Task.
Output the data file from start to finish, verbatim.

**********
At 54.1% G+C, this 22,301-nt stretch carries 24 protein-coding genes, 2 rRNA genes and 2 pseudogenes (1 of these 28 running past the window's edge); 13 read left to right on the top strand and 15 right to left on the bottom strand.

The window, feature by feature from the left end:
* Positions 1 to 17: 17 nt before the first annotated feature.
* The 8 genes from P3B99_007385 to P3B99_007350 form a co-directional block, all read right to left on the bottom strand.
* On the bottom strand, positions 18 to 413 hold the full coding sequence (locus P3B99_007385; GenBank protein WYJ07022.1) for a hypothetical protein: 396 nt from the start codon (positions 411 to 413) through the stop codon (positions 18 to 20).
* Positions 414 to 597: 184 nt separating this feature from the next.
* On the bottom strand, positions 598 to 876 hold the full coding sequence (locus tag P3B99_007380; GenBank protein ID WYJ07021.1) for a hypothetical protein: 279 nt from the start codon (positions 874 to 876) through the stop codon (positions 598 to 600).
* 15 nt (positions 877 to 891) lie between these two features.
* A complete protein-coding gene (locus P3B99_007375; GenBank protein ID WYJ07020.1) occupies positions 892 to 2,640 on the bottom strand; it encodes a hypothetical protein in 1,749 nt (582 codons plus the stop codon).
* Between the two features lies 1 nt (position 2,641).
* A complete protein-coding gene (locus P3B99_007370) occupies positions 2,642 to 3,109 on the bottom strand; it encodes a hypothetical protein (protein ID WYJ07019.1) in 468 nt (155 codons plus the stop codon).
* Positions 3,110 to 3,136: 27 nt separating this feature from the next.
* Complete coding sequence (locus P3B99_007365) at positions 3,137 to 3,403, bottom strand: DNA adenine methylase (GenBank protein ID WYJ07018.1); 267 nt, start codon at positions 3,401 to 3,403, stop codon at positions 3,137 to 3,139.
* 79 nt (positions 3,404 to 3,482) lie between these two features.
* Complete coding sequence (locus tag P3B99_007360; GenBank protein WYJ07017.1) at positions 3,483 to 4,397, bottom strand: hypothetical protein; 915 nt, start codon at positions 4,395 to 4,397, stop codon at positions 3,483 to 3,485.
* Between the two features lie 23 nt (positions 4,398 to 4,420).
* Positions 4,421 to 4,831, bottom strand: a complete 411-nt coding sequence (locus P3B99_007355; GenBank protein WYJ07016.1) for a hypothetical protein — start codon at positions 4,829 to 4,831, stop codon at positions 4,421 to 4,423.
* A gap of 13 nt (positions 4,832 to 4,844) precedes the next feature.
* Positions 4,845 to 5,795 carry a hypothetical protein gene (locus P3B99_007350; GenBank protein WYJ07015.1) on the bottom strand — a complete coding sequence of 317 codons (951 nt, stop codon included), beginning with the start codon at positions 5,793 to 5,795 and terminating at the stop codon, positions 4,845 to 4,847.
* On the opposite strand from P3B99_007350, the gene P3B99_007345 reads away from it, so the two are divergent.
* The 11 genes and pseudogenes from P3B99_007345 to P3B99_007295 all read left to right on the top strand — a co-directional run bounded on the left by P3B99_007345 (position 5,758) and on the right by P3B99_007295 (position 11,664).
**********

At 54.1% G+C, this 22,301-nt stretch carries 24 protein-coding genes, 2 rRNA genes and 2 pseudogenes (1 of these 28 running past the window's edge); 13 read left to right on the top strand and 15 right to left on the bottom strand.

The window, feature by feature from the left end:
* Positions 1 to 17: 17 nt before the first annotated feature.
* The 8 genes from P3B99_007385 to P3B99_007350 form a co-directional block, all read right to left on the bottom strand.
* On the bottom strand, positions 18 to 413 hold the full coding sequence (locus P3B99_007385; GenBank protein WYJ07022.1) for a hypothetical protein: 396 nt from the start codon (positions 411 to 413) through the stop codon (positions 18 to 20).
* Positions 414 to 597: 184 nt separating this feature from the next.
* On the bottom strand, positions 598 to 876 hold the full coding sequence (locus tag P3B99_007380; GenBank protein ID WYJ07021.1) for a hypothetical protein: 279 nt from the start codon (positions 874 to 876) through the stop codon (positions 598 to 600).
* 15 nt (positions 877 to 891) lie between these two features.
* A complete protein-coding gene (locus P3B99_007375; GenBank protein ID WYJ07020.1) occupies positions 892 to 2,640 on the bottom strand; it encodes a hypothetical protein in 1,749 nt (582 codons plus the stop codon).
* Between the two features lies 1 nt (position 2,641).
* A complete protein-coding gene (locus P3B99_007370) occupies positions 2,642 to 3,109 on the bottom strand; it encodes a hypothetical protein (protein ID WYJ07019.1) in 468 nt (155 codons plus the stop codon).
* Positions 3,110 to 3,136: 27 nt separating this feature from the next.
* Complete coding sequence (locus P3B99_007365) at positions 3,137 to 3,403, bottom strand: DNA adenine methylase (GenBank protein ID WYJ07018.1); 267 nt, start codon at positions 3,401 to 3,403, stop codon at positions 3,137 to 3,139.
* 79 nt (positions 3,404 to 3,482) lie between these two features.
* Complete coding sequence (locus tag P3B99_007360; GenBank protein WYJ07017.1) at positions 3,483 to 4,397, bottom strand: hypothetical protein; 915 nt, start codon at positions 4,395 to 4,397, stop codon at positions 3,483 to 3,485.
* Between the two features lie 23 nt (positions 4,398 to 4,420).
* Positions 4,421 to 4,831, bottom strand: a complete 411-nt coding sequence (locus P3B99_007355; GenBank protein WYJ07016.1) for a hypothetical protein — start codon at positions 4,829 to 4,831, stop codon at positions 4,421 to 4,423.
* A gap of 13 nt (positions 4,832 to 4,844) precedes the next feature.
* Positions 4,845 to 5,795 carry a hypothetical protein gene (locus P3B99_007350; GenBank protein WYJ07015.1) on the bottom strand — a complete coding sequence of 317 codons (951 nt, stop codon included), beginning with the start codon at positions 5,793 to 5,795 and terminating at the stop codon, positions 4,845 to 4,847.
* On the opposite strand from P3B99_007350, the gene P3B99_007345 reads away from it, so the two are divergent.
* The 11 genes and pseudogenes from P3B99_007345 to P3B99_007295 all read left to right on the top strand — a co-directional run bounded on the left by P3B99_007345 (position 5,758) and on the right by P3B99_007295 (position 11,664).